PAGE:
This piece by Cliff Garten was created in 2016 and blends aluminum sheets and mesh with LED lights. It currently adorns one of the new S. Broadway entrances to the Broadway Plaza parking structure.
According to its listing on walkwc.oncell.com, the abstract floral motif of Liliales references two flowers essential to the lives of the area’s original inhabitants – the Volvons, and one of the early Bay Miwok tribes based around Mt. Diablo.
Garten is an award-winning artist and often incorporates light and space into his large designs. His other work in town is the Walnut Creek Veteran’s Memorial.
The LED lights on Liliales change colors with each season, too! You can get more info on Liliales on one of the public art walking tours downtown.
Our friend Jay Vorhees at JVM Lending has posted another great blog recently about appraisers. I have taken some liberty with his original blog and modified it to some of my personal experiences. Check it out below!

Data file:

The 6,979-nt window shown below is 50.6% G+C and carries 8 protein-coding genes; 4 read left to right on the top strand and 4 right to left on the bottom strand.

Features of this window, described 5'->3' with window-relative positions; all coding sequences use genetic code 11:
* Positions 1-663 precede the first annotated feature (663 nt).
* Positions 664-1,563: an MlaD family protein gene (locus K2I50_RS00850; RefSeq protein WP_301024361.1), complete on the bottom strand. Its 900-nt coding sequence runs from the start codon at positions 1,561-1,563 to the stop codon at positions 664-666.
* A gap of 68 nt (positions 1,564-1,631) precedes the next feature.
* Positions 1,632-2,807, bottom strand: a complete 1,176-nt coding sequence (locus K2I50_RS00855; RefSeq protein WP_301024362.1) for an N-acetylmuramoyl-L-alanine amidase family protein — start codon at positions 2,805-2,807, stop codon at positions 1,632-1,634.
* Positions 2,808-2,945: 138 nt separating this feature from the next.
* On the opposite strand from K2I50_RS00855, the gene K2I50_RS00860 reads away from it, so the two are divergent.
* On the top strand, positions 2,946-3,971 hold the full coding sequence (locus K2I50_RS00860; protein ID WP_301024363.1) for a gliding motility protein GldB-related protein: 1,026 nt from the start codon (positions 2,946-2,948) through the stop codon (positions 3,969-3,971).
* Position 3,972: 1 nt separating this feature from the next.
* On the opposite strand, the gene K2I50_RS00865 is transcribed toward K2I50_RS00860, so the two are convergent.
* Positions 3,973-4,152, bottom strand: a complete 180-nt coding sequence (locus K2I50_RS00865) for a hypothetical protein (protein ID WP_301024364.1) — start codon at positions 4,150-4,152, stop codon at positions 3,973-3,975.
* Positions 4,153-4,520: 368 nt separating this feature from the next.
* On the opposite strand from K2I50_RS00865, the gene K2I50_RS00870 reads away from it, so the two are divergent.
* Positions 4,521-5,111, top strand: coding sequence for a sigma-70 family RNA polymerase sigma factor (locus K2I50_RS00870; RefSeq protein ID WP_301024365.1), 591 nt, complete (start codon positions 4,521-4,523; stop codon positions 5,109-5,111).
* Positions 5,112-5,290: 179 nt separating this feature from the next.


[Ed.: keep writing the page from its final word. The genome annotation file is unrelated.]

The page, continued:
Lenders are not ever allowed to communicate directly with appraisers. They are only allowed to order appraisals through an Appraisal Management Company, which in turn contacts the appraiser. This arose out of the mortgage meltdown in the efforts to prevent fraud. Overall, I think it hurt the buyer because the cost of appraisals rose.
Realtors, however, can communicate directly with appraisers and I highly recommend that they do so. I meet the appraiser at the home, provide them with the comps I used to come up with the list price and let them know how many offers I had and the offer price of them. It is important to be nice, and not tell them ‘how’ to do their job, but provide them with data that they may not have.
Below is the criteria appraisers use for Comparable Sales Data guidelines.
1. Size: Comps need to be within 20% of the size of the subject property. For example, they usually cannot use a 1,300 square foot comp for a 1,000 square foot subject property. Likewise, they cannot use a 700 square foot comp for a 1,000 square foot property.